Although the moves should give refiners a bigger margin from international sales of naphtha and gasoline, Beijing has kept a quota system that helps guarantee domestic supplies by limiting how much fuel can be sold abroad. China had suspended tax rebates 11 percentage points of the 17% value-added tax charged on gasoline exports from Sept. 1 to Dec. 31 to make it less profitable to export certain oil products. The moves came after pumps ran dry across southeast China. As there is no extension, it means the rebates have resumed, a finance ministry source told Reuters. If there had been new measures we would have announced it before they began.
The official said the resumption had not been announced because the suspension had lapsed automatically, and rebates would continue at the same rates as in 2005. The naphtha rebate was 13 percentage points of the 17% value added tax payable. Refiners had responded to the measures in the fourth quarter by cutting back sharply on gasoline exports, but they have resumed robust overseas sales in January as domestic stocks now appear plentiful. A 6 percent tariff on imported diesel, waived in the last quarter of 2005 as harvest and heating needs stretched supplies, was also reinstated at the start of this year, a Beijing-based industry official said.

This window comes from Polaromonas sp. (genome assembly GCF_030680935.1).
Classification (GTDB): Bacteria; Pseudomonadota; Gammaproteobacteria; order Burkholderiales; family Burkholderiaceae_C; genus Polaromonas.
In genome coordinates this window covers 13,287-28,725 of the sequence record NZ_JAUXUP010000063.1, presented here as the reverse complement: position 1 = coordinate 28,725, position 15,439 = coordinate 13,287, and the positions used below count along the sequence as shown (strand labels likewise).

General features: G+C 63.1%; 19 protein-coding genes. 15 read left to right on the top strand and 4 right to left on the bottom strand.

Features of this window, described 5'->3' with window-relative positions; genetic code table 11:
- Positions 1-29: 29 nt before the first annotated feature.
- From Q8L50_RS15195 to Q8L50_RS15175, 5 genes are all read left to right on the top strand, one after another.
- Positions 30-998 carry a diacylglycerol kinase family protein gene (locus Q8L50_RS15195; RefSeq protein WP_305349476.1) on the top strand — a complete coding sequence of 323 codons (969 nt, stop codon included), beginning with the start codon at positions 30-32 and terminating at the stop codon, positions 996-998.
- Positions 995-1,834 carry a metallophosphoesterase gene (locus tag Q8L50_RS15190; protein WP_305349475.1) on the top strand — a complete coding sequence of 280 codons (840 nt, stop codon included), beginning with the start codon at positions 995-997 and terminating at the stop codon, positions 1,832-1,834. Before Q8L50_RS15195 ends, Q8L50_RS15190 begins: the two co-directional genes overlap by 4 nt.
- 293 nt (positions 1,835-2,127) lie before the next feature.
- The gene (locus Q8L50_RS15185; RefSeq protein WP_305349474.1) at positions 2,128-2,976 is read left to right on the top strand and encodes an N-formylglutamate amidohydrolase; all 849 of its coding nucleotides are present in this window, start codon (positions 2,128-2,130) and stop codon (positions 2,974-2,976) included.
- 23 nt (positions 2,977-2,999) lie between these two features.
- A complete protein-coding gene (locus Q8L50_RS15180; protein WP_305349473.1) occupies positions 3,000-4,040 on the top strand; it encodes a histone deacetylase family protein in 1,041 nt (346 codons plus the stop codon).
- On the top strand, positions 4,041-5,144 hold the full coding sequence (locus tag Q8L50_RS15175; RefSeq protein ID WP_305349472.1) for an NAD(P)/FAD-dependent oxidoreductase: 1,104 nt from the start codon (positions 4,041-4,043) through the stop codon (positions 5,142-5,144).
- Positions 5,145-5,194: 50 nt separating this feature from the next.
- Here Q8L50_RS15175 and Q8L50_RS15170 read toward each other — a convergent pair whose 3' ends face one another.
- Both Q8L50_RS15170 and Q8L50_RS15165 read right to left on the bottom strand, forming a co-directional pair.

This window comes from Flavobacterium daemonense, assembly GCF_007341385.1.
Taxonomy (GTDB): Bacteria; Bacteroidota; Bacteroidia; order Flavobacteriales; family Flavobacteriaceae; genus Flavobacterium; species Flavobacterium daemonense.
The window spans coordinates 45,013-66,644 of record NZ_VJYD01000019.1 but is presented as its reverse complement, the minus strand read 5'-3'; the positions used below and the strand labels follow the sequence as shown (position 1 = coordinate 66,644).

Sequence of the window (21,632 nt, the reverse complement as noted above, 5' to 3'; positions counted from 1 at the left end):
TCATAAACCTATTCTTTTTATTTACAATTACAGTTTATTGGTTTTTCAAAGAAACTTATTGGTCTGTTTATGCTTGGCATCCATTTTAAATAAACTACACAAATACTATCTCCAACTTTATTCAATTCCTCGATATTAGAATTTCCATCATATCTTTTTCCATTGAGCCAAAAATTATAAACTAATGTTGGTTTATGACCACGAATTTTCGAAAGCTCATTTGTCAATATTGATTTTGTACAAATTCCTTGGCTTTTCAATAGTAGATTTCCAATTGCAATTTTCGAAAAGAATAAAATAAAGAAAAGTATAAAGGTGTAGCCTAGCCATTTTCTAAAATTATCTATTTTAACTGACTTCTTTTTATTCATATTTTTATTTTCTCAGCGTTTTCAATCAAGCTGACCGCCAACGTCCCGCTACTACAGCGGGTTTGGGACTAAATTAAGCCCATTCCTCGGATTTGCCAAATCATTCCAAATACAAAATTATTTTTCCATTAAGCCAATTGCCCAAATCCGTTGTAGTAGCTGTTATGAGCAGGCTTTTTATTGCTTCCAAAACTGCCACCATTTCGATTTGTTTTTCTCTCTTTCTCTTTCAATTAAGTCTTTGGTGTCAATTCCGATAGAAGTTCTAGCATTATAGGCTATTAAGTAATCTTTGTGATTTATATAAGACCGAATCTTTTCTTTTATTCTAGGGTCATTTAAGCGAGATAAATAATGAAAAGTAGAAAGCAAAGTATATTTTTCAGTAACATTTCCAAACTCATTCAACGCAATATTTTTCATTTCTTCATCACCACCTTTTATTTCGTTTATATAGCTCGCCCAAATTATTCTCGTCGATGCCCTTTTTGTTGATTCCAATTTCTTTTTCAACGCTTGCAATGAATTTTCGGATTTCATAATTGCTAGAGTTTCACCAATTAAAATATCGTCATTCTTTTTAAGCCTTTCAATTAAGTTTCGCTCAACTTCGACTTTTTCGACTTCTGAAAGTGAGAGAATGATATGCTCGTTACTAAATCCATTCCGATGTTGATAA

There is no policy to extend the preferential policy into the new year. For January at least, Sinopec will have to pay for the import duty, said the official.